Variations in the application of the components of the oral performance to Yoruba chants




oral performance, artist, text, audience, music, histrionics, Yoruba modern oral chants


It is common knowledge in oral literature that every oral form is naturally performed. The components of the oral performance are, namely, the text, the oral artist, the audience, music, and histrionics. Though these components apply to the performance of all oral forms, whether narrative or poetic, they are employed in diverse manners in consonance with the nature of the oral form being actualized. This is called the context of performance. The aim of this article is to do an inquiry into the contextual varying of the use of the components of the oral performance among oral traditional forms with emphasis on Yoruba oral traditional chants. My objectives are to verify how the nature of each chant dictates the degree to which the components can be applied to it in context. In other words, the prominence or unimportance of any component of the oral performance in each poetic form is determined by the rules surrounding the actualization of the subgenre. This survey is delimited to the Yoruba oral poetic forms classified as chants. The first is the context-restricted group that limits the use of the components of the oral performance by its own rules, thus making any deviation a taboo. The second group comprises forms that were originally context-bound but have begun to acquire secular features thus deemphasizing their invocatory worth and metamorphosing into entertainment subgenres. The third is the class of poetic forms that were originally secular. They have not only remained so, but have also absorbed the many influences of modernity. The data for analysis constitutes 13 oral forms which have been transcribed and translated from Yoruba to English. (Yoruba is one of the indigenous languages or mother tongues of Nigeria.) The oral performance theory which enumerates the variables listed above and functionalism which reveals the essence of the contextual applications of those components are handy for the theoretical framework and grounding of this article. Further, the oral-formulaic theory will be applied to chants in the first group above because their potency is tied to their formulaic structure.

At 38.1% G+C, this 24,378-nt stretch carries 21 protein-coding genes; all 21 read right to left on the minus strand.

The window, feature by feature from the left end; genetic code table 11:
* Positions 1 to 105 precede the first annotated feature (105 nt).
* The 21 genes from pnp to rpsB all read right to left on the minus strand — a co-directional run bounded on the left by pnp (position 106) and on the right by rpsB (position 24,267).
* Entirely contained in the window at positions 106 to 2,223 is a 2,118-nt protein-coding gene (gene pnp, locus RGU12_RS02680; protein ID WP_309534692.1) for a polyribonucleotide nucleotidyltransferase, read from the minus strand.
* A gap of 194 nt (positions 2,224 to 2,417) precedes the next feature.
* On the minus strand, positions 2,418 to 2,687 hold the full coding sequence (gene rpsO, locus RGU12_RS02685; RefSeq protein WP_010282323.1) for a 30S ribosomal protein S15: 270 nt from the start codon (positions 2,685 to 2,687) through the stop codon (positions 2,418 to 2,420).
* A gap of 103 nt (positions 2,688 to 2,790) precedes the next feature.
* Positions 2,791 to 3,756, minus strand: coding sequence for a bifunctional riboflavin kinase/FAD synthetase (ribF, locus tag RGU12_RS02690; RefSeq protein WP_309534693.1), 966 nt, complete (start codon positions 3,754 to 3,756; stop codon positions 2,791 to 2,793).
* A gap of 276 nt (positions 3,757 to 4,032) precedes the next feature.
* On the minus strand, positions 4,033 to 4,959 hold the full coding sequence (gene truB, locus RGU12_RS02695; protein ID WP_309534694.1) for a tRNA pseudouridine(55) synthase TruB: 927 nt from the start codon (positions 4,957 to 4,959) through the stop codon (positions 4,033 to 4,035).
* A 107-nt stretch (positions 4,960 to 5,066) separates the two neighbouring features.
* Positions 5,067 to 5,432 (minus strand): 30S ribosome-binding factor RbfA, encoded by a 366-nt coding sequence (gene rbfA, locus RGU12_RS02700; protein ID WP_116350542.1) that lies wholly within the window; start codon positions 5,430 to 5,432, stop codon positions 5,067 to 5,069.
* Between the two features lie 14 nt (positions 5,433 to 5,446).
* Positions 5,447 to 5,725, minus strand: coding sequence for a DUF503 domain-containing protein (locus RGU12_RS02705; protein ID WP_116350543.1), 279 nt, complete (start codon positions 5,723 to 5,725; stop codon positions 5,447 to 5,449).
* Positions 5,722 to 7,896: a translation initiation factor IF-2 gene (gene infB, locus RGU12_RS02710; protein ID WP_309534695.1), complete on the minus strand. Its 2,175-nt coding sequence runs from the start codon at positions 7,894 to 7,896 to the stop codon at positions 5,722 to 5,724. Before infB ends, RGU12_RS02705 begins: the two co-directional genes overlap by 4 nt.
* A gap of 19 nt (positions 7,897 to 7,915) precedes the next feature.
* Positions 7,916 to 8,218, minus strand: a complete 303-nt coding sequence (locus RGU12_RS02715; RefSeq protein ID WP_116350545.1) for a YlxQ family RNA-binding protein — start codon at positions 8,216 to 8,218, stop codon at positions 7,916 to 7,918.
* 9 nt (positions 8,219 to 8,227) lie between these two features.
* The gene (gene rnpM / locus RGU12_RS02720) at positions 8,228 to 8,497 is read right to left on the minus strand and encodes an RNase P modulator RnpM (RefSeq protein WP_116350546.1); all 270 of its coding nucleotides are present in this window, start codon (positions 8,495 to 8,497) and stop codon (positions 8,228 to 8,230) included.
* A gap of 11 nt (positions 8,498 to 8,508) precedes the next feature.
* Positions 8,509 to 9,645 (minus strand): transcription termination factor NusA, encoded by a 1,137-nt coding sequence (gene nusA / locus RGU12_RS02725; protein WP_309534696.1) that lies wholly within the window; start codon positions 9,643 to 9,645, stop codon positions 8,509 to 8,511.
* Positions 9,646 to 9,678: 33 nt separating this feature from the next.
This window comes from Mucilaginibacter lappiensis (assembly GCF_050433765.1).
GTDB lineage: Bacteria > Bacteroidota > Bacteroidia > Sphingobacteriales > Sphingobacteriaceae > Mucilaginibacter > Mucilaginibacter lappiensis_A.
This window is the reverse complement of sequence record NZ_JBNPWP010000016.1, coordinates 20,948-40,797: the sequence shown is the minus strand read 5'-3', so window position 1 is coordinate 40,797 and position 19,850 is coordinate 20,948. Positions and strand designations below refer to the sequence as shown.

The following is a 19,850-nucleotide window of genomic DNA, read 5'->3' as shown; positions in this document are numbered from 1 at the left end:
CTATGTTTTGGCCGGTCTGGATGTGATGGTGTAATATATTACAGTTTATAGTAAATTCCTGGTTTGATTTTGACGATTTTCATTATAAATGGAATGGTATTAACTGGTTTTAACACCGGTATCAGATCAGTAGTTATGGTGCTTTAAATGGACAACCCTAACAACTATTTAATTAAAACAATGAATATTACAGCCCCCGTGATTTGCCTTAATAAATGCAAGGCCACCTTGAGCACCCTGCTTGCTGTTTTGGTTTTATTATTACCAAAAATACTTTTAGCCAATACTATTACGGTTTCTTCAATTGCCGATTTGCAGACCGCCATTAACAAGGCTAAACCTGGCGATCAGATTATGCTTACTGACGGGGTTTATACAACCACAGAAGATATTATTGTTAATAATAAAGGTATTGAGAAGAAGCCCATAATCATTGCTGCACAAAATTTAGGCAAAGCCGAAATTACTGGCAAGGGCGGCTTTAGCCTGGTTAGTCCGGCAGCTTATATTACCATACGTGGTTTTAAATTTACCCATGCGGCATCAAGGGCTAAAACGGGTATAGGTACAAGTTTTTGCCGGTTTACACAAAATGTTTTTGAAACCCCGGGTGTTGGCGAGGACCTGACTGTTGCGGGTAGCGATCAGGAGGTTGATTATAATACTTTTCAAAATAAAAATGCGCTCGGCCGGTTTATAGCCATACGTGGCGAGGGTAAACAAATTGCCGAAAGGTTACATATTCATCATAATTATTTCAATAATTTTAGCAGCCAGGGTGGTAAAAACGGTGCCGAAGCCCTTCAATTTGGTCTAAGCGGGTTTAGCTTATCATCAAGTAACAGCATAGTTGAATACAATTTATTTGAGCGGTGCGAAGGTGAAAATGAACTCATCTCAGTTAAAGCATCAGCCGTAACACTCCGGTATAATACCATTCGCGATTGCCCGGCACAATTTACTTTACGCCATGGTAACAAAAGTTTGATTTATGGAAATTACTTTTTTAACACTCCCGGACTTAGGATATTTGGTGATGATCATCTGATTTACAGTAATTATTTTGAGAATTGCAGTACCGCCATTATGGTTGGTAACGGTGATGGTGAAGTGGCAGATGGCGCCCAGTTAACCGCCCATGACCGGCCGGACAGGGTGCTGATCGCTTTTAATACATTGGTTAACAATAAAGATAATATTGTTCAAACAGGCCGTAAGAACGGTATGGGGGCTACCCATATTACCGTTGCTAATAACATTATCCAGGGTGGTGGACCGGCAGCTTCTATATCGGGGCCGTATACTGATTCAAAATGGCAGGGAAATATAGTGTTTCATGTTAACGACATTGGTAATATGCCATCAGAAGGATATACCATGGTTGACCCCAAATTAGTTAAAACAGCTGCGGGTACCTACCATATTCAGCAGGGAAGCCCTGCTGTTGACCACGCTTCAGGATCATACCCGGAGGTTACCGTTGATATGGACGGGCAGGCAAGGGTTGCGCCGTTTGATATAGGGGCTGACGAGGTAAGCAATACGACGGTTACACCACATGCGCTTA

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Author Biography

Gboyega Kolawole, University of Abuja, Abuja, Nigeria

Gboyega Kolawole is professor of Folklore and Comparative Literature in the Department of English, Faculty of Arts, University of Abuja, Abuja, Nigeria.


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How to Cite

Kolawole, G. (2023). Variations in the application of the components of the oral performance to Yoruba chants. Tydskrif Vir Letterkunde, 60(3), 75–89.



Research articles